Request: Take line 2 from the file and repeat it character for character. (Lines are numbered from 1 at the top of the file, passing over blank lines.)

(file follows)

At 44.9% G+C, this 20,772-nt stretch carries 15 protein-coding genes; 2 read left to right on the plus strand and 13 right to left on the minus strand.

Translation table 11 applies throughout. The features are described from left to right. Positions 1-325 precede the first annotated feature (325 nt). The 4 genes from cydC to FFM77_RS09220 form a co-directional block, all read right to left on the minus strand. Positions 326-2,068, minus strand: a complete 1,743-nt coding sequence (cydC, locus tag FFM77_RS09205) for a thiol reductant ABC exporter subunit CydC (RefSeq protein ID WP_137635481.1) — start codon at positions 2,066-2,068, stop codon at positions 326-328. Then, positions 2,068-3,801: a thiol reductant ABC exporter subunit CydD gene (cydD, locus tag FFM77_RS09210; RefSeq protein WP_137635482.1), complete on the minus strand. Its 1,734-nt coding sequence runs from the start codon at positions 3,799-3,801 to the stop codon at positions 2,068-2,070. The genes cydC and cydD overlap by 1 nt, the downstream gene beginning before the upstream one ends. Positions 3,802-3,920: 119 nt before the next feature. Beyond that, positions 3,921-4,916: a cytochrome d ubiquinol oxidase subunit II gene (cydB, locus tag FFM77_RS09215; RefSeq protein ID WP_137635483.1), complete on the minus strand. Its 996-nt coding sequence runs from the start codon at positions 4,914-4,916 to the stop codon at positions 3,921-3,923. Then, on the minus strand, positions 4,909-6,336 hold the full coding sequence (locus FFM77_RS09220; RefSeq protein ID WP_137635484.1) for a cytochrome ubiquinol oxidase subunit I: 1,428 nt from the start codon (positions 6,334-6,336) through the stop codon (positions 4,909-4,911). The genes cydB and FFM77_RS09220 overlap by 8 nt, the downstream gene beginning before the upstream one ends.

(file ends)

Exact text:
Translation table 11 applies throughout. The features are described from left to right. Positions 1-325 precede the first annotated feature (325 nt). The 4 genes from cydC to FFM77_RS09220 form a co-directional block, all read right to left on the minus strand. Positions 326-2,068, minus strand: a complete 1,743-nt coding sequence (cydC, locus tag FFM77_RS09205) for a thiol reductant ABC exporter subunit CydC (RefSeq protein ID WP_137635481.1) — start codon at positions 2,066-2,068, stop codon at positions 326-328. Then, positions 2,068-3,801: a thiol reductant ABC exporter subunit CydD gene (cydD, locus tag FFM77_RS09210; RefSeq protein WP_137635482.1), complete on the minus strand. Its 1,734-nt coding sequence runs from the start codon at positions 3,799-3,801 to the stop codon at positions 2,068-2,070. The genes cydC and cydD overlap by 1 nt, the downstream gene beginning before the upstream one ends. Positions 3,802-3,920: 119 nt before the next feature. Beyond that, positions 3,921-4,916: a cytochrome d ubiquinol oxidase subunit II gene (cydB, locus tag FFM77_RS09215; RefSeq protein ID WP_137635483.1), complete on the minus strand. Its 996-nt coding sequence runs from the start codon at positions 4,914-4,916 to the stop codon at positions 3,921-3,923. Then, on the minus strand, positions 4,909-6,336 hold the full coding sequence (locus FFM77_RS09220; RefSeq protein ID WP_137635484.1) for a cytochrome ubiquinol oxidase subunit I: 1,428 nt from the start codon (positions 6,334-6,336) through the stop codon (positions 4,909-4,911). The genes cydB and FFM77_RS09220 overlap by 8 nt, the downstream gene beginning before the upstream one ends.